In Path of Radiance, the Fire Emblem takes the form of a simple bronze medallion also known as Lehran's Medallion. It holds the soul of an evil god, and can disrupt the level of chaotic energy in most any that take direct hold of it, driving its claimant violently berserk. For example, when Greil took hold of the medallion, it caused him to go berserk and kill everyone in sight, including his wife, Elena. It was only when she took the medallion from his hand in her final moments that Greil regained his sanity. Only a person with a high level of spiritual balance is capable of holding the medallion without losing his or her mind. Ike's mother, Elena, and his younger sister, Mist, are two such people.
The medallion once belonged to the Heron clans that dwelt in the Serenes Forest within Begnion. They were charged with protecting the medallion so that the evil god would not be released. However, the Serenes Massacre forced Lillia, a member of the Heron royal family, to flee with the medallion, only to be captured by Ashnard's forces. Lillia was ordered to free the dark god, but she could not. She befriended Elena and gave the medallion to her. Mist eventually inherited it from her mother.
In the final chapter of the "Difficult" difficulty (and "Maniac" in the Japanese version), Ashnard uses the medallion after his initial defeat to gain godlike power. Despite this strength growth, he is still defeated by Ike and the party.
The game retains the fundamental gameplay mechanics of the Fire Emblem series, such as the weapon triangle and grid-based battlefields. However, there are some changes to the gameplay, such as the way in which the group prepares and units support each other, as well as a change to the magic system.
At the start, the original Japanese version of the game provides "Normal" and "Hard" modes, with the third mode, "Maniac", being unlocked after completing the Normal mode. In English-language releases, the three modes were renamed to "Easy", "Normal", and "Hard". The easiest of the modes assumes the player has never played a Fire Emblem game before and includes in-depth in-game tutorials, whereas the other modes only include them as a reference. In the hardest mode, enemies are stronger and more numerous, and certain features, like saving during battles, have been disabled. In addition, both EXP gain and bonus EXP have been toned down significantly.
Path of Radiance introduces the laguz changelings—humanoid creatures that transform into powerful animals when their transformation gauge is full. The bar within the transformation gauge increases each turn; the laguz spend roughly an equal amount of time in each form, though the humanoid form can be completely bypassed if the laguz is equipped with either a Demi Band or a Laguz Band—the former of which decreases the user's battle statistics. When in animal form, laguz use the natural weapons of their species—claws for beasts, beaks for birds, and breath attacks for dragons. The natural weapons of a laguz will never break with use, unlike normal beorc weaponry, but laguz do not use beorc weapons and are thus unable to attack when not in animal form. There are three species of laguz—beasts, birds, and dragons. These species are further divided into three classes each, although not all of them are playable. Beast laguz are divided into Cats, Tigers, and lions; birds into ravens, hawks, and Herons; and dragons are divided into red, white, and black dragons. Each laguz species has an elemental weakness: fire for beasts, wind for birds, and thunder for dragons. Birds can fly in either form, but also have the weakness to bows associated with flying units.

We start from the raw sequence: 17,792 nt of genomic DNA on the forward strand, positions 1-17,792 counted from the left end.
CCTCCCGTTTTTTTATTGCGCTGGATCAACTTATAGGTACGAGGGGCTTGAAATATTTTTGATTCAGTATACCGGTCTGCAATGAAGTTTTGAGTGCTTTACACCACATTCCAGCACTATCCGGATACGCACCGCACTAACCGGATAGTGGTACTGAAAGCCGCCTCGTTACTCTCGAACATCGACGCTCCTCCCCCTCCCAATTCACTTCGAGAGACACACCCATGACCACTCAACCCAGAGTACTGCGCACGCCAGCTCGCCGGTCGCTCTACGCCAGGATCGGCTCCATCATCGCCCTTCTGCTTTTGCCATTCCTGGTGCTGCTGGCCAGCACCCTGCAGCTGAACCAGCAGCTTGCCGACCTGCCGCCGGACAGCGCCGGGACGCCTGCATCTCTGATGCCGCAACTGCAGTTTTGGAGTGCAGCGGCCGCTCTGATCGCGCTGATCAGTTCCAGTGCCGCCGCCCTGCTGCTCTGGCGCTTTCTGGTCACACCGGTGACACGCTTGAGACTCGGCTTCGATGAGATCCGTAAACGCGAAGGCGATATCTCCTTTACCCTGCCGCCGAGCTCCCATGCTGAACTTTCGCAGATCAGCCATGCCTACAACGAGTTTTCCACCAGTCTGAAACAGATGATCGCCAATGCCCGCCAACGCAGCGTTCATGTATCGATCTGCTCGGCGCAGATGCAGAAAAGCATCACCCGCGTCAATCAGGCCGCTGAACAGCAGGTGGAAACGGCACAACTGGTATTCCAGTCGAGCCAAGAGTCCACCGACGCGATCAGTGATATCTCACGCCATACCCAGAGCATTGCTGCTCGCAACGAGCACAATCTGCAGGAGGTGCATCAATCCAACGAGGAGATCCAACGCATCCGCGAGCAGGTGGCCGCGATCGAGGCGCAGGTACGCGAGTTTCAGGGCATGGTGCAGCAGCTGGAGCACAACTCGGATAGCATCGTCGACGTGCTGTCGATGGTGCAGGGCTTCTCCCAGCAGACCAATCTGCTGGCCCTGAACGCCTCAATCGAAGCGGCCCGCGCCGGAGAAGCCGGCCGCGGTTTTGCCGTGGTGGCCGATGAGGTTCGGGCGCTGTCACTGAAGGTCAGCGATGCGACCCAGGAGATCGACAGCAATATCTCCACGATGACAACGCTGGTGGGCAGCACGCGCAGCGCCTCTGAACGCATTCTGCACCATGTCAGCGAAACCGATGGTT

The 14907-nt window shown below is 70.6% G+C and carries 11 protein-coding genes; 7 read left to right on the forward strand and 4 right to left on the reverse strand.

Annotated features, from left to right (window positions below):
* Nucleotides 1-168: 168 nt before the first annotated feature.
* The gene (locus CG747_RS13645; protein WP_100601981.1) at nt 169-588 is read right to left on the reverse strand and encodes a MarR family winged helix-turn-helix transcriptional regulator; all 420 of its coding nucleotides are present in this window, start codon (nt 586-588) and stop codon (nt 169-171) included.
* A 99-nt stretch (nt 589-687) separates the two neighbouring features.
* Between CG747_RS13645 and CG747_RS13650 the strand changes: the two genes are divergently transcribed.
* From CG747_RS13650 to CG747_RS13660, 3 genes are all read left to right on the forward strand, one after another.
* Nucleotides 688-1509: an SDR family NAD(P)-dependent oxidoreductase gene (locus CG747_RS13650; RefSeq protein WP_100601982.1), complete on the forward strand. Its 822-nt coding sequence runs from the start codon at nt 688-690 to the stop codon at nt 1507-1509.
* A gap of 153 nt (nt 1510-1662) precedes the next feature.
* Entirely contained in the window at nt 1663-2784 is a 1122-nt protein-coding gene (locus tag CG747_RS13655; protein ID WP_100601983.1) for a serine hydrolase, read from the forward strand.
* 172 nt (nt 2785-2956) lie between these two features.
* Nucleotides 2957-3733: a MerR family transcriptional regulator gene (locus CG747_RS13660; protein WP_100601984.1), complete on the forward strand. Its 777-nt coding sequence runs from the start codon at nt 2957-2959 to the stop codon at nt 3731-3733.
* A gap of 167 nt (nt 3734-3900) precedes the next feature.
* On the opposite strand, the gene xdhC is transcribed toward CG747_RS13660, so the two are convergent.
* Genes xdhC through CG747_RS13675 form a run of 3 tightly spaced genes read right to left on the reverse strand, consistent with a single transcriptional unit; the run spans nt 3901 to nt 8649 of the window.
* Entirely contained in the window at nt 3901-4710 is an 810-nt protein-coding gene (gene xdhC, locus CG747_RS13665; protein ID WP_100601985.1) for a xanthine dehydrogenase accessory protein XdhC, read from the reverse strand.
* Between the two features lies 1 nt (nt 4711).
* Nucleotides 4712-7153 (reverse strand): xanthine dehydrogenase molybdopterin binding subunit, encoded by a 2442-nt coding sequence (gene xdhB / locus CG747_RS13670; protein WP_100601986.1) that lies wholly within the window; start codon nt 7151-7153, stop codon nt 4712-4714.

In Path of Radiance, most units that can promote to a higher-tier class will do so automatically upon reaching level twenty-one. Players can also use the Master Seal item to immediately promote any unit currently between levels ten and twenty. Ike and Volke are exceptions, in that their promotions are based on story events, with Ike's promotion occurring automatically. Laguz characters cannot promote, but instead have a level cap of thirty for their classes.
Path of Radiance introduces some new classes while omitting some that were present in earlier Fire Emblem installments. There have also been changes to which weapons some classes can wield. Ex: Paladins have the option of using bows, where in previous games they could not.